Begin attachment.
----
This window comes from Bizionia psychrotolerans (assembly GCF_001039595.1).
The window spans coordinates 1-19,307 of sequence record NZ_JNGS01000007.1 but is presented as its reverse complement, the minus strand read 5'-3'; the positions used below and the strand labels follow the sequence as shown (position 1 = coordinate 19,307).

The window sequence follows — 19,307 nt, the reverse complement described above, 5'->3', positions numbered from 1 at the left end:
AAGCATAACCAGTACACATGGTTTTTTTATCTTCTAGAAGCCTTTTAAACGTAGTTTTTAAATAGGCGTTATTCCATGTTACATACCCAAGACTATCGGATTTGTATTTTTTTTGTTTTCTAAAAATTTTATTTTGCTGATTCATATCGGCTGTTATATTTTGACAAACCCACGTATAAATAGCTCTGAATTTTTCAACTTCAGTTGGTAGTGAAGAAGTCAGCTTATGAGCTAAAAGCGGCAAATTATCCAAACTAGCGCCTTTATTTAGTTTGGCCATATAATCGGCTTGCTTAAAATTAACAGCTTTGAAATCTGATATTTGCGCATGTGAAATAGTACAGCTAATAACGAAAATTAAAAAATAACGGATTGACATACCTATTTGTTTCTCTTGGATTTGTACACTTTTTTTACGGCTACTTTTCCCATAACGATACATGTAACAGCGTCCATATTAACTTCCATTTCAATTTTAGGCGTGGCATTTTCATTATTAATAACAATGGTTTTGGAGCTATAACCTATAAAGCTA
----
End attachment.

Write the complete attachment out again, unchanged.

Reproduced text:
This window comes from Bizionia psychrotolerans (assembly GCF_001039595.1).
The window spans coordinates 1-19,307 of sequence record NZ_JNGS01000007.1 but is presented as its reverse complement, the minus strand read 5'-3'; the positions used below and the strand labels follow the sequence as shown (position 1 = coordinate 19,307).

The window sequence follows — 19,307 nt, the reverse complement described above, 5'->3', positions numbered from 1 at the left end:
AAGCATAACCAGTACACATGGTTTTTTTATCTTCTAGAAGCCTTTTAAACGTAGTTTTTAAATAGGCGTTATTCCATGTTACATACCCAAGACTATCGGATTTGTATTTTTTTTGTTTTCTAAAAATTTTATTTTGCTGATTCATATCGGCTGTTATATTTTGACAAACCCACGTATAAATAGCTCTGAATTTTTCAACTTCAGTTGGTAGTGAAGAAGTCAGCTTATGAGCTAAAAGCGGCAAATTATCCAAACTAGCGCCTTTATTTAGTTTGGCCATATAATCGGCTTGCTTAAAATTAACAGCTTTGAAATCTGATATTTGCGCATGTGAAATAGTACAGCTAATAACGAAAATTAAAAAATAACGGATTGACATACCTATTTGTTTCTCTTGGATTTGTACACTTTTTTTACGGCTACTTTTCCCATAACGATACATGTAACAGCGTCCATATTAACTTCCATTTCAATTTTAGGCGTGGCATTTTCATTATTAATAACAATGGTTTTGGAGCTATAACCTATAAAGCTA